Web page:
Administration accepts Manfredi recommendations
By Doug Sweet
The senior administration has accepted all three of Arts Dean Christopher Manfredi’s recommendations concerning free expression and peaceful assembly on campus, Principal Heather Munroe-Blum told Senate on Wednesday.
The recommendations will be implemented, Munroe-Blum said, and details concerning how the University will move forward will be made public by Nov. 23, including any changes to the Provisional Protocol established after last February’s five-day occupation of Deputy Provost (Student Life and Learning) Morton Mendelson’s sixth-floor office in the James Administration Building.
The Manfredi report grew originally from a recommendation by Law Dean Daniel Jutras, who conducted an investigation into last November’s brief occupation of the Principal’s and Provost’s offices at the same time riot police came on campus and used pepper spray and later tear gas to deal with a demonstration outside the James Building and in the surrounding streets.
Manfredi, who conducted four open forums across the University and organized an academic symposium on free expression and peaceful assembly, recommended in his report that:
- The Code of Student Conduct be clarified concerning its references to “disruption,” “unauthorized entry and/or presence,” and “unauthorized or fraudulent sue of university facilities, equipment or services.”
- The “James Protocol” [governing access to the Administration Building] should be revised or reconsidered with a view toward adopting a less-restrictive approach to access and security.
- McGill Security Services should review their training program for both permanent and temporary personnel in order to ensure accuracy and integrity in the case of incident reports and disciplinary proceedings.
In presenting his report to Senate, Manfredi said most of the public discussion in the forums and symposium, as well as in discussions he had with a wide variety of groups and individuals, focused on the question of free assembly, not free expression, because the latter is pretty much a given at McGill.
“We can’t expect universities to be disruption-free zones,” Manfredi said. “But at what point does disruption cross the line from peaceful to non-peaceful?”
He said he would have like to have been able to develop an algorithm to determine which activities, at what level of intensity and over what duration could constitute a crossing of the line, but “that’s not the nature of human activity.”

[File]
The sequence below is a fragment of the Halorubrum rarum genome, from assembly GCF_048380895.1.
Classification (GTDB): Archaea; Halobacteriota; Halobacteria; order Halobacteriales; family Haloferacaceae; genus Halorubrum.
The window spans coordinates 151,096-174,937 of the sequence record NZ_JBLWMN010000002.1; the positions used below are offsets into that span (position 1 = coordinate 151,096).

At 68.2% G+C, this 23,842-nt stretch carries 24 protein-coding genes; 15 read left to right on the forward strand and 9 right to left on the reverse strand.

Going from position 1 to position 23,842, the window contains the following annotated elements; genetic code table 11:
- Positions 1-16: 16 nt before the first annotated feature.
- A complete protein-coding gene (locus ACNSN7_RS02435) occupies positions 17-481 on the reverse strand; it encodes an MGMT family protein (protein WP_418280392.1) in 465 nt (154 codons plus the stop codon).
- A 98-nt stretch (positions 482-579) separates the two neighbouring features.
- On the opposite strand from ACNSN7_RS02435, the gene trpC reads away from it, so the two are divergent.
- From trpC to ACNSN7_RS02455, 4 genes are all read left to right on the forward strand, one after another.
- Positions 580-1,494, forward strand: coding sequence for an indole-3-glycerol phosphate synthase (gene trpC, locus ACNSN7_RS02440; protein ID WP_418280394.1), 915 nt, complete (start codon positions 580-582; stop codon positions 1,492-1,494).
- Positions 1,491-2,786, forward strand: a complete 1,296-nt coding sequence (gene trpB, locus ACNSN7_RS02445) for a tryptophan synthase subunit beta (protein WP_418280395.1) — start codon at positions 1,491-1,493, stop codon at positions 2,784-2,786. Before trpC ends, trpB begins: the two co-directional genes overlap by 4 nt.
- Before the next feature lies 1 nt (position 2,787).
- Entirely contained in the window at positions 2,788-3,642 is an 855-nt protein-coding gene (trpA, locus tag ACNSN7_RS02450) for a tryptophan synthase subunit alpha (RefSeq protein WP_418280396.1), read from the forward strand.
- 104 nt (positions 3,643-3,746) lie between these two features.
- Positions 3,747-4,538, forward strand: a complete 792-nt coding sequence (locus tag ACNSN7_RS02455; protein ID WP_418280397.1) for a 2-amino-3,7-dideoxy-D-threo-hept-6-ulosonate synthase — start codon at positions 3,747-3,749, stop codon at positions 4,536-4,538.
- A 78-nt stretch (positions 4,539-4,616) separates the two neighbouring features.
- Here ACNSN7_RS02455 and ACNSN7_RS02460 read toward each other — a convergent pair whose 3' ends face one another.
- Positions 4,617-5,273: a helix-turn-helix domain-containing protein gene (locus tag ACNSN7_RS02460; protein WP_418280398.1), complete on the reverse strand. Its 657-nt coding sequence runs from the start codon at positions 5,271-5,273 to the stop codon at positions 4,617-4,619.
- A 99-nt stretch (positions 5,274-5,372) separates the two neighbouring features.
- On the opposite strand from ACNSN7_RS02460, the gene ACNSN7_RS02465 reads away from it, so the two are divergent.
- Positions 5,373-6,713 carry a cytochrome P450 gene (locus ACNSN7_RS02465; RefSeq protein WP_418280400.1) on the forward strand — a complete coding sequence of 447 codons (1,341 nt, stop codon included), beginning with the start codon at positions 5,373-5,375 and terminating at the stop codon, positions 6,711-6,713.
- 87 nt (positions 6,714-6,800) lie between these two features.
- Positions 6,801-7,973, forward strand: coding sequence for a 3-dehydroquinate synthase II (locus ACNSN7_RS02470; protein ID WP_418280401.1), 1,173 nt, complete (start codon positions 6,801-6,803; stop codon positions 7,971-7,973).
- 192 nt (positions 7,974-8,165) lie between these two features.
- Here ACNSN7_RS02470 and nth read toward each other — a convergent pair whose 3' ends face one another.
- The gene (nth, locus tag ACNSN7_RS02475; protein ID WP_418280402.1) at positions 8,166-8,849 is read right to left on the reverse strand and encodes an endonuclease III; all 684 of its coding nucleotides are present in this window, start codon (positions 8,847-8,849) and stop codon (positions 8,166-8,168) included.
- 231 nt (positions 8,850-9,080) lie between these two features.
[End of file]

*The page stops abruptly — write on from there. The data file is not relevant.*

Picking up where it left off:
He cited his report, which said with reference to the academic symposium, “Disruptive activity can be categorized according to where it lies along three dimensions: intensity, intentionality and duration.
“With respect to intensity, disruptions can range from inconvenience to obstruction; with respect to intentionality, from incidental to deliberate. Duration contributes to the intensity of a disruption in the sense that inconveniences can be obstructions if they persist long enough. In general, the University community should be least tolerant of deliberately obstructive disruptions, and most tolerant of incidental inconveniences. The basic point is that tolerance should decrease as disruptions become more deliberate and destructive.”
Manfredi’s report prompted a number of questions from Senators on a variety of aspects.
Jonathan Mooney, a student senator and Secretary-General of the Post-Graduate Student Society, expressed concerns that the revision of the Student Code of Conduct Manfredi’s report calls for (and which is already under way) might lead to a delineation of all possible situations that could lead to disciplinary processes. Mooney argued it would be better to paint a broader brush rather than try to identify every conceivable offence.
Manfredi agreed, saying he didn’t feel it was his intent to develop a list of proscribed activities, but more an articulation of principles.
“McGill’s regulations appear to be substantially under-described,” in comparison with other universities, Manfredi said.
Student Senator Moe Nasr asked about the Provisional Protocol put in place by Provost Anthony Masi and Mendelson following the occupation of Mendelson’s office, arguing that it prohibits pretty much any kind of disruption.
“Peaceful assembly has to have an impact,” he said. “There is a level of disruption that should be imposed on the community.”
Manfredi reiterated that the report says the university should not be a disruption-free zone, that free expression and peaceful assembly are part of the civic education function of a university. Munroe-Blum later confirmed in Senate that the Provisional Protocol is still in place, but will be addressed when the means of implementing Manfredi’s report are presented on Nov. 23.
The report has yet to be discussed by the Board of Governors, and that discussion will also help shape the response, Munroe-Blum said.
To read the report in its entirety, go here.